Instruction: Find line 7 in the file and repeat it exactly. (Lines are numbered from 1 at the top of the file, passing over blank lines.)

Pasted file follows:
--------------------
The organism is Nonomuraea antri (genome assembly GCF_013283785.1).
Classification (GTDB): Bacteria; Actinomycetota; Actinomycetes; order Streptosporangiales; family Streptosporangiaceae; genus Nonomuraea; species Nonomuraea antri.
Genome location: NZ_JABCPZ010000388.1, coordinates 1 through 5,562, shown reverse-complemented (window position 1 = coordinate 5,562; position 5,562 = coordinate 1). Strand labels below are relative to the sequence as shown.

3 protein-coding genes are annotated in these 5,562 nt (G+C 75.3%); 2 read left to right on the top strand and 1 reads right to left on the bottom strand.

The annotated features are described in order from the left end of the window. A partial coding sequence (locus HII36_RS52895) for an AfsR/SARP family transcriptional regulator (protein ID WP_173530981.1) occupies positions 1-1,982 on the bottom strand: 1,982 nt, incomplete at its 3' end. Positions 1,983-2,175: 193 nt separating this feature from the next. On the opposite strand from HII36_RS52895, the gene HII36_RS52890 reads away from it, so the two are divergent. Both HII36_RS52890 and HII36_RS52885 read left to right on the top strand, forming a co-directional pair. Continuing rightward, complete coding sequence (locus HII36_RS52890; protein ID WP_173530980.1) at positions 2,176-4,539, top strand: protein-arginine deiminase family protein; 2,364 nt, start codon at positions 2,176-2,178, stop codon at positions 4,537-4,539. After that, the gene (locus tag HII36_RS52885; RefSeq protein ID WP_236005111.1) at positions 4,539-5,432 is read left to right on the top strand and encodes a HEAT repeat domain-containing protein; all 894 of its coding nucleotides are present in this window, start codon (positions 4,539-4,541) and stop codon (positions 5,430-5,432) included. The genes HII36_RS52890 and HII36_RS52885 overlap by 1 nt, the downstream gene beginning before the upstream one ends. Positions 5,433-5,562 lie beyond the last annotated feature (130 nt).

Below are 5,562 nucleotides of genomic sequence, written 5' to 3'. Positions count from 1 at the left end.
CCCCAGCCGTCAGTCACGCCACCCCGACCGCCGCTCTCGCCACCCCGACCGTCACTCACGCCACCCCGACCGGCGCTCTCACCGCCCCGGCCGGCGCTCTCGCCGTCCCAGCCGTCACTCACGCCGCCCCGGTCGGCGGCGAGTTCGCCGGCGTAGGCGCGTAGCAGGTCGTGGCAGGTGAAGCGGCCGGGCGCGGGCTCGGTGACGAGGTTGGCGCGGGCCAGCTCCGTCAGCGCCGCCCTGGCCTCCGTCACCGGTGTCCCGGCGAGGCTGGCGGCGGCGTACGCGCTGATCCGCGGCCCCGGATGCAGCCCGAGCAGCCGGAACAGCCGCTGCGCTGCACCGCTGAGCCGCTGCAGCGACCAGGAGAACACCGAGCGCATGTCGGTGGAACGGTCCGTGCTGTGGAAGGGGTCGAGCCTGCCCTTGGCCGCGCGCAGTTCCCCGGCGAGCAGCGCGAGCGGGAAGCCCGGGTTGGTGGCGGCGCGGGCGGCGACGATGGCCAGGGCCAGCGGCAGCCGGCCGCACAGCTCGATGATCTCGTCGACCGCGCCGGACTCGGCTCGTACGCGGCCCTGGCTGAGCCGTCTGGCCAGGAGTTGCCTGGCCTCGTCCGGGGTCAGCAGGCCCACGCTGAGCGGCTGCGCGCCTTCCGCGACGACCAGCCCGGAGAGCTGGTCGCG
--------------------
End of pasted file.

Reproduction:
CCCCAGCCGTCAGTCACGCCACCCCGACCGCCGCTCTCGCCACCCCGACCGTCACTCACGCCACCCCGACCGGCGCTCTCACCGCCCCGGCCGGCGCTCTCGCCGTCCCAGCCGTCACTCACGCCGCCCCGGTCGGCGGCGAGTTCGCCGGCGTAGGCGCGTAGCAGGTCGTGGCAGGTGAAGCGGCCGGGCGCGGGCTCGGTGACGAGGTTGGCGCGGGCCAGCTCCGTCAGCGCCGCCCTGGCCTCCGTCACCGGTGTCCCGGCGAGGCTGGCGGCGGCGTACGCGCTGATCCGCGGCCCCGGATGCAGCCCGAGCAGCCGGAACAGCCGCTGCGCTGCACCGCTGAGCCGCTGCAGCGACCAGGAGAACACCGAGCGCATGTCGGTGGAACGGTCCGTGCTGTGGAAGGGGTCGAGCCTGCCCTTGGCCGCGCGCAGTTCCCCGGCGAGCAGCGCGAGCGGGAAGCCCGGGTTGGTGGCGGCGCGGGCGGCGACGATGGCCAGGGCCAGCGGCAGCCGGCCGCACAGCTCGATGATCTCGTCGACCGCGCCGGACTCGGCTCGTACGCGGCCCTGGCTGAGCCGTCTGGCCAGGAGTTGCCTGGCCTCGTCCGGGGTCAGCAGGCCCACGCTGAGCGGCTGCGCGCCTTCCGCGACGACCAGCCCGGAGAGCTGGTCGCG